A Sunday newspaper has apologised for a defamatory article about a senior QC based on ’wild and disgraceful’ accusations made in court by a convicted former solicitor. In a statement in open court, the Mail on Sunday and MailOnline agreed that allegations published in October 2016 about the conduct of Sasha Wass QC of 6KBW Chambers were ’completely and utterly untrue’, and should never have been published. The newspaper agreed to pay damages and costs.
The offending article, by veteran investigative journalist David Rose, related to confiscation proceedings concerning Bhadresh Gohil, a former solicitor jailed in 2010 for fraud and money laundering offences and struck off the roll in 2012. Under the headline ’Revealed: How top QC buried evidence of Met bribes to put innocent man in jail’ the two-page article reported accusations made by Gohil in court about Wass, counsel for the prosecution.
Among the accusations were that Wass had attempted to bury evidence that police officers responsible for investigating Gohil had taken bribes; that she had backed the bringing of further criminal charges against Gohil when in fact she knew he was an innocent whistleblower; that she had lied to the Court of Appeal and that she knew that tampered-with evidence had been placed before the court.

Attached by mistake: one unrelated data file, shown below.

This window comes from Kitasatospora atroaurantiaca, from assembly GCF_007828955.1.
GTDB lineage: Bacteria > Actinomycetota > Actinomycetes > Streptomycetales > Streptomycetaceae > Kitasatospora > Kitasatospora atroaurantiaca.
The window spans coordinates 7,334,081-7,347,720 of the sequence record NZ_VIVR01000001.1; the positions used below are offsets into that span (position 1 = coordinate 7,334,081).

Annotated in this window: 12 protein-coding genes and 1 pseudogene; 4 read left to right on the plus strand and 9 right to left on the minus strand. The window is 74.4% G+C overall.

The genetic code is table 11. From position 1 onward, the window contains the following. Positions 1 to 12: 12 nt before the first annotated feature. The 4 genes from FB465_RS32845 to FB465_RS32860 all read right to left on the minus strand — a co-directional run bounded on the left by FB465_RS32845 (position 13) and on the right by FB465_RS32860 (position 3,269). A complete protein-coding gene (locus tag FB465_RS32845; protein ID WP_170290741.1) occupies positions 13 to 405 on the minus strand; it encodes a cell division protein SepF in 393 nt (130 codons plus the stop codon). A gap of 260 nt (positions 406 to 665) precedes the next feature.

Appearing before Mr Justice Nicklin, the Mail’s solicitor Alison Soens, of international firm Reynolds Porter Chamberlain, said the newspaper withdraws these false allegations and apologises to Wass.
Wass’s solicitors, defamation specialists Carter-Ruck, said that the reading of the statement in open court and the publication of an unreserved apology ’represents a hugely significant and necessary milestone in Ms Wass’s attempts to vindicate her reputation following the publication of these grotesque libels’.
The newspaper’s behaviour was compounded by the disdain with which it handled the complaint, the firm said. Despite a ruling in Wass’s favour by the Independent Press Standards Organisation, the newspaper refused to publish an apology and continued to publish the article online.
In a statement Wass said: ’I assisted Mr Rose with his factual enquiries, which I hoped would enable him to write an accurate and balanced piece. The Mail on Sunday distorted the information I had provided and falsely suggested in its article that I had made an admission to Mr Rose of wrongdoing. The article also failed to make clear that I did not – and would never - knowingly mislead the court. Prosecuting counsel are not rogue agents and act only on CPS instructions based on the evidence provided to them.’
Adrienne Page QC and Jacob Dean of 5RB, instructed by Carter-Ruck, acted for Sasha Wass QC. Alison Soens of Reynolds Porter Chamberlain LLP appeared for the defendants.